said pivotal axis being within the outer circular periphery of said aligned wheels and closely adjacent the axis of said aligned wheels so that the distance between the hands of a person supported on said support structure and the outer periphery of said aligned wheels is substantially constant despite the pivotal position of said support structure,
means for adjusting the pivotal position of said user support structure relative to said frame; and
said axially aligned wheels being dimensioned to be manually grasped and rotated by the user from any angular position of said user support structure.
2. The ambulatory wheelstand as defined in claim 1 and comprising means for adjusting the longitudinal position of said at least one footrest with respect to said support structure.
3. The ambulatory wheelstand as defined in claim 1 and comprising a handlebar, and means for pivotally mounting said handlebar to said support structure.
4. The ambulatory wheelstand as defined in claim 1 and comprising a utility tray and means for pivotally mounting said utility tray to said support structure.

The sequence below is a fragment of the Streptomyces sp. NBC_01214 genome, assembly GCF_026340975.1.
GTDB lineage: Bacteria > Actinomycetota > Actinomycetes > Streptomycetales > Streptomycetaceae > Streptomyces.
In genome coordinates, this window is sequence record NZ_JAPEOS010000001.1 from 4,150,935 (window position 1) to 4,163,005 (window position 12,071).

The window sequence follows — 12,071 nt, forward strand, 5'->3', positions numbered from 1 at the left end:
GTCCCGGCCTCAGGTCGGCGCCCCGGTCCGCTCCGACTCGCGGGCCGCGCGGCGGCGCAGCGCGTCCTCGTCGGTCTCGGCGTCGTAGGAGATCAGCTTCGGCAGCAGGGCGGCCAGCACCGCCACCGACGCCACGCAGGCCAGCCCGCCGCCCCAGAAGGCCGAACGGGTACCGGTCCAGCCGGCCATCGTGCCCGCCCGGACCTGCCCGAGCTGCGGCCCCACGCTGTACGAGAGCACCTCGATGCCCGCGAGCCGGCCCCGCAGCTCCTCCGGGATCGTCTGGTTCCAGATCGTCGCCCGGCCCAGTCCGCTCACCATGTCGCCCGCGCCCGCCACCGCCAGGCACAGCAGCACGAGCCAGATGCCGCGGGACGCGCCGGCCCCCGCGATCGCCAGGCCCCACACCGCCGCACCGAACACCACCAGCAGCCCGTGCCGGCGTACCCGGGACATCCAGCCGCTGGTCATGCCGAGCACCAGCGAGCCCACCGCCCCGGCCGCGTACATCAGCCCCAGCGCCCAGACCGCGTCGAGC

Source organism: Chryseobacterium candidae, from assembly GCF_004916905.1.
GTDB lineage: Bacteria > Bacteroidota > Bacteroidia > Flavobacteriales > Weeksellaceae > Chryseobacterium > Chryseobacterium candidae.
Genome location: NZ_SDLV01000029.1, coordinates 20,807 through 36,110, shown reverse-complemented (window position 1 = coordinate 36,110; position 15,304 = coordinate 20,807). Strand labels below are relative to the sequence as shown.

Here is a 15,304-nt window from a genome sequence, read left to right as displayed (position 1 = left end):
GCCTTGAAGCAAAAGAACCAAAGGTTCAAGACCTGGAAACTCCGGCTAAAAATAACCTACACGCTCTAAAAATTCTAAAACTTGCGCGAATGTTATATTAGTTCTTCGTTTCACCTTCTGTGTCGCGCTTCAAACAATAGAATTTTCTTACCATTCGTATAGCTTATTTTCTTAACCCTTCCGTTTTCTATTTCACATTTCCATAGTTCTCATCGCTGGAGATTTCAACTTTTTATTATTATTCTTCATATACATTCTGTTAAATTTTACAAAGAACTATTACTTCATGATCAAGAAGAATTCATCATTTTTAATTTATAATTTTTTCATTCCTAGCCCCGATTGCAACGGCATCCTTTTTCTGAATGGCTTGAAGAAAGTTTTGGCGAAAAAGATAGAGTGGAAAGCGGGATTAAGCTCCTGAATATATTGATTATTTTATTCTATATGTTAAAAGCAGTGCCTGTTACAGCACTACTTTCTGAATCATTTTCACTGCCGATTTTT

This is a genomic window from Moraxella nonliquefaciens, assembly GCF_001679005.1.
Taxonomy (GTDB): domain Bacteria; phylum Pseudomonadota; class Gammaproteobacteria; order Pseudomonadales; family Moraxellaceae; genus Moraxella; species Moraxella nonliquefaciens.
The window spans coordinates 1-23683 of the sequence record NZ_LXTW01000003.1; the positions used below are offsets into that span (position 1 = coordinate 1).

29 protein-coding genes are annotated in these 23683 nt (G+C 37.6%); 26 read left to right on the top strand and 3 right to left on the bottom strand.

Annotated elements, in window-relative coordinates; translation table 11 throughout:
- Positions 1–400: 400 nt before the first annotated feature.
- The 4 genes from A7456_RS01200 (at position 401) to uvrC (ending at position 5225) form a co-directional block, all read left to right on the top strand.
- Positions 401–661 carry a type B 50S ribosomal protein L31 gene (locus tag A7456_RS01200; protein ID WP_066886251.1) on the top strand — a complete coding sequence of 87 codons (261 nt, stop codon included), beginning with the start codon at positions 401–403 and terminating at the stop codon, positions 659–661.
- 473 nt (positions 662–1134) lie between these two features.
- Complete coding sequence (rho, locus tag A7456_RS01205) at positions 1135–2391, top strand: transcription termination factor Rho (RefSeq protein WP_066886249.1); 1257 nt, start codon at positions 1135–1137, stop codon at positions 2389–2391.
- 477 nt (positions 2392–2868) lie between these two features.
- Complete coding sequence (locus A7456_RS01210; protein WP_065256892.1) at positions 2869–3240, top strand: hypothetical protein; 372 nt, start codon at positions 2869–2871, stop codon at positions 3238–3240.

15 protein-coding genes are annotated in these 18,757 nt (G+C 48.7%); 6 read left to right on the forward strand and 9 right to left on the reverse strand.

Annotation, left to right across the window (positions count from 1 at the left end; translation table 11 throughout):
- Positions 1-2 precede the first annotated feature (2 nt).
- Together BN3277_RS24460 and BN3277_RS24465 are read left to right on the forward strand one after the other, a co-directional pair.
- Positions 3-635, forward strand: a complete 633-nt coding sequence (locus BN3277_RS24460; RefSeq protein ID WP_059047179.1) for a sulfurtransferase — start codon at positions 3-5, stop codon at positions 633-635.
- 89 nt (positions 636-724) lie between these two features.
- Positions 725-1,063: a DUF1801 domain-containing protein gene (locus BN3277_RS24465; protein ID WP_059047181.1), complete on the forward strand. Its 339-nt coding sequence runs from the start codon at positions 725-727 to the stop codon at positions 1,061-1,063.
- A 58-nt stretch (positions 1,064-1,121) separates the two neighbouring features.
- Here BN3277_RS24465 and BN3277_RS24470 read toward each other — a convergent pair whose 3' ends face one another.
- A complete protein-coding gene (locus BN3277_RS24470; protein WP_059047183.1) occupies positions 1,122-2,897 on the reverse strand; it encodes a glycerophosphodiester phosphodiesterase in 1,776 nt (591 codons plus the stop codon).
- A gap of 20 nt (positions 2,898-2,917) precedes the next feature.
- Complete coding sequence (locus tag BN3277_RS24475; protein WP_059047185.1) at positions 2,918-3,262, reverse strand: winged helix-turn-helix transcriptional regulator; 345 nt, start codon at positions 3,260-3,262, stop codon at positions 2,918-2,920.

5. The ambulatory wheelstand as defined in claim 1 and comprising means for longitudinally adjustably securing said support structure to said frame.
6. The ambulatory wheelstand as defined in claim 1 wherein said torso support means is extendably adjustable.
7. The ambulatory wheelstand as defined in claim 1 wherein said frame comprises a cross member adjacent its front end, said support structure comprising a cross member at a midpoint and wherein said adjusting means comprises a hinge connected between said frame cross member and said support structure cross member.
8. The ambulatory wheelstand as defined in claim 7 and comprising means for locking said support structure to said frame at a plurality of different angular positions.
9. The invention as defined in claim 8 wherein said locking means comprises: